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Back from Bali to Spend Earth Day with My Kids


I have just returned from my first visit to the Indonesian island of Bali. There are over 17,000 islands in Indonesia, but Bali is one that most of us have heard of. Four million people live there. On top of that, over 2.5 million foreign tourists visit annually.

Bali is small; just 89 across by 56 miles from top to bottom. And, there is no official method of trash collection. It is a big problem. There are mountains of trash, and valleys of trash, in obvious and less-than-obvious places. A good deal of the garbage, of course, ends up in the ocean.

There are also some ingenious small-scale programs for trying to manage the problem. For example, I visited The Green School, a school that is somewhat famous for their sustainability-focused curriculum and wall-less classrooms. The school runs a recycling program that is open to the community. People are paid cash for what they bring in. 


Some of what they collect comes from the Trash Walks, which leave every Tuesday morning from the school. Walking the alleys and streets with a bamboo spear in hand, these volunteers fill the role of trash and recycling collectors. The plastic is melted down in a Thermo-fusion machine to make shipping pallets (which are typically made of wood!) by a company based in Bali

I was inspired by the simple wisdom of this program and the idea that individual efforts are valid, even in the face of overwhelming challenges.

I came home to spring in Wisconsin. 

Friday, April 22nd was Earth Day. This "holiday" was founded by a Wisconsinite, so while I've not made too much of it in the past, I felt like "celebrating" this year

Gaylord Nelson was known as The Conservation Governor because of his reforms to clean up waterways, protect natural resources, create green jobs, and bolster the state's recreation infrastructure. His ideas were popular and he was elected to the U.S. Senate in 1962. 

In 1969, Senator Gaylord Nelson proposed a national teach-in on the environment. The goal was to send a message to Washington that public opinion was solidly behind a bold political agenda on environmental problems.
That was forty-seven years ago. Last week I was putting my kids to bed. The 4-year-old asked, "Is the universe bigger than all of Madison?" The very next questing indicated that she really hadn't understood my response: "Is the universe bigger than a giraffe?"

Clearly, impossibly abstract concepts, like an ocean full of garbage and sea levels rising, are not where to start the conversation about Earth Day with my young kids. In fact, I'll admit that I find the early elementary school's science curriculum focus on distant places like The Rainforest a bit misguided. I'd rather my girls be able to identify our local flora and fauna, and understand how the Great Lakes ecosystem works....but anyway.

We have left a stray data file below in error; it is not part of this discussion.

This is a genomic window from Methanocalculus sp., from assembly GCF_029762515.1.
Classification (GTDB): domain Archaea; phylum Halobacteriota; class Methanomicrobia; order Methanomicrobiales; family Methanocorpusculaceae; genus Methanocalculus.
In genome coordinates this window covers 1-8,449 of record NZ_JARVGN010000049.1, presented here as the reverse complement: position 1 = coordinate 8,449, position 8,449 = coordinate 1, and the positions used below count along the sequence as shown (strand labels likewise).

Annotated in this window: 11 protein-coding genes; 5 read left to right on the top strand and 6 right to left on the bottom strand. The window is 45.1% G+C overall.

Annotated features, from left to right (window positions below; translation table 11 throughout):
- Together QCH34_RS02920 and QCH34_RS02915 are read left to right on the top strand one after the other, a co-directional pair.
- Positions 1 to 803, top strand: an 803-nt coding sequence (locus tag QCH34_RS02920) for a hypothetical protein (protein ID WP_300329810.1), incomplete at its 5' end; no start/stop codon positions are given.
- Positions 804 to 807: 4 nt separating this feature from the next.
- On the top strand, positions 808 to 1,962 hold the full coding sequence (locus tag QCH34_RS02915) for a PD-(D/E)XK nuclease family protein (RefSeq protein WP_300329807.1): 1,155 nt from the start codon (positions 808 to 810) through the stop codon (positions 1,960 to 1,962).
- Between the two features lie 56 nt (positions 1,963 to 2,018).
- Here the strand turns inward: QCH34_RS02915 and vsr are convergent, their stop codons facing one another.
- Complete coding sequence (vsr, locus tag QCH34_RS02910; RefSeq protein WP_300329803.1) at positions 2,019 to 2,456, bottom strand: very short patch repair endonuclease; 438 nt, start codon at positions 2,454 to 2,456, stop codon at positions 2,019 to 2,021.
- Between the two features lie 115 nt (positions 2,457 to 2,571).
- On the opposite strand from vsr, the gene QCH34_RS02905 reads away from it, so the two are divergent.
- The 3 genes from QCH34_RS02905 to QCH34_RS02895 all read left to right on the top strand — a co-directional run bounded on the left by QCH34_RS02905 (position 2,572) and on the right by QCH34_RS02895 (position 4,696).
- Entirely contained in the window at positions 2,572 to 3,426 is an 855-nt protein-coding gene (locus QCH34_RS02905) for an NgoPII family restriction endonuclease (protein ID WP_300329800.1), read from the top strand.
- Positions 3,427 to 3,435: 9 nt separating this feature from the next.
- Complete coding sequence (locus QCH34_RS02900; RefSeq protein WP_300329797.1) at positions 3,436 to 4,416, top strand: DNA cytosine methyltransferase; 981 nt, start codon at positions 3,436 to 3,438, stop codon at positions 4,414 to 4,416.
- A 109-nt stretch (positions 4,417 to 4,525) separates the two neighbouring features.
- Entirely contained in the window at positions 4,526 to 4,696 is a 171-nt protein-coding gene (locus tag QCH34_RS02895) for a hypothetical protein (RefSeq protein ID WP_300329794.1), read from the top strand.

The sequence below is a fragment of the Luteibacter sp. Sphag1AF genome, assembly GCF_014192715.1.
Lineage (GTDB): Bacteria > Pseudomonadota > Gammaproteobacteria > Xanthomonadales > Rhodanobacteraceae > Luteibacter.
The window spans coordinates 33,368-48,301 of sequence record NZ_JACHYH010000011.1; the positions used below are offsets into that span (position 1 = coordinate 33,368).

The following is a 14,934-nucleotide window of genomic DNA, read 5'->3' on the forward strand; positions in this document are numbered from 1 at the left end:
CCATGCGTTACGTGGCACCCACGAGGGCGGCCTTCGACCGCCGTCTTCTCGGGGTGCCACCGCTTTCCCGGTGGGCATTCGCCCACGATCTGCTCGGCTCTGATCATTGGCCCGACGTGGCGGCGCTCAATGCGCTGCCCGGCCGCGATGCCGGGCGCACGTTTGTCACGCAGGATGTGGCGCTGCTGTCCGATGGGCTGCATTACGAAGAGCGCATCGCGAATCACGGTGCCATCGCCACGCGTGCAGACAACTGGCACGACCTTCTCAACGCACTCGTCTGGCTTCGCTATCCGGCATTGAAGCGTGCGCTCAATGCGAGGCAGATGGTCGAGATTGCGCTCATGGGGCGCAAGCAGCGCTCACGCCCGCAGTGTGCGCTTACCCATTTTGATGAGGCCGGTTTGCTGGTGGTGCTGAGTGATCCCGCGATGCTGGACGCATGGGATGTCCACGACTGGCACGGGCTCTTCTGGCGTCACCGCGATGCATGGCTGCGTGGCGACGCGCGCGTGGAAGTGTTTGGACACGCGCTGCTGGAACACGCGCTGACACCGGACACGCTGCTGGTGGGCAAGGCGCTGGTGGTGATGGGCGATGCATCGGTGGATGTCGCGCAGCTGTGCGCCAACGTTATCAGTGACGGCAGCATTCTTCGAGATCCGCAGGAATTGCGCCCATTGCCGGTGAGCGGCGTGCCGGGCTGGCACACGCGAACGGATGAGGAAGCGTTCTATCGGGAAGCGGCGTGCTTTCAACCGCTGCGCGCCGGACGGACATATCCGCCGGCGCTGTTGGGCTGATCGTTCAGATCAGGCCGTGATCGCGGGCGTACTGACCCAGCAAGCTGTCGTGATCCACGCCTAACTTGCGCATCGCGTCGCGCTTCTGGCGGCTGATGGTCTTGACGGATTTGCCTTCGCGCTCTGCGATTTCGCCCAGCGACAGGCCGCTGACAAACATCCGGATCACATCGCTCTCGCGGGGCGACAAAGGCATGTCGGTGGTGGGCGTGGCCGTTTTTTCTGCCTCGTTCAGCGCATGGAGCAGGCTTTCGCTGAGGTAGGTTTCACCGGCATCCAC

Point is, I wanted to acknowledge Earth Day with the kids, but I didn't really know how, or where, to spend it. The listing of events in the newspaper didn't feel right, like the kids would come away remembering a festival without internalizing any more personal impressions.

I decided to go out to Governors Island. We hang out there often enough that the girls have some sense of comfort and familiarity with the trails and shorelines. Because it was Earth Day, and I have been thinking about trash, we packed gloves and plastic bags.

Both girls popped out the car ready. They attacked that garbage-strewn patch of woods near the main parking lot like kids hunting for Easter eggs. They were having fun. And they could easily see that our efforts were making a huge difference. 

In the moment, and in reflection, I have honestly never been so proud of my kids.  And I learned through the experience that the spring-time debris found in our local parks is gross, but it's something we can handle. 

As a follow-up, we went to Reynolds Park for a neighborhood clean-up on Saturday. This is another place my kids feel at home. 

While the adults worked, the gang of kids mostly ran around and played. They were among friends and, again, had a blast. They didn't get their hands very dirty, but they were part of a community expression of care for a park with which they feel feel a connection.

I feel confident that both my daughters, ages four and six, now understand Earth Day. And should I again wonder where to spend spring days in the future, I think they'll remind me: At a beautiful spot on earth, connecting with the place, the people, and also the problems of that particular place.

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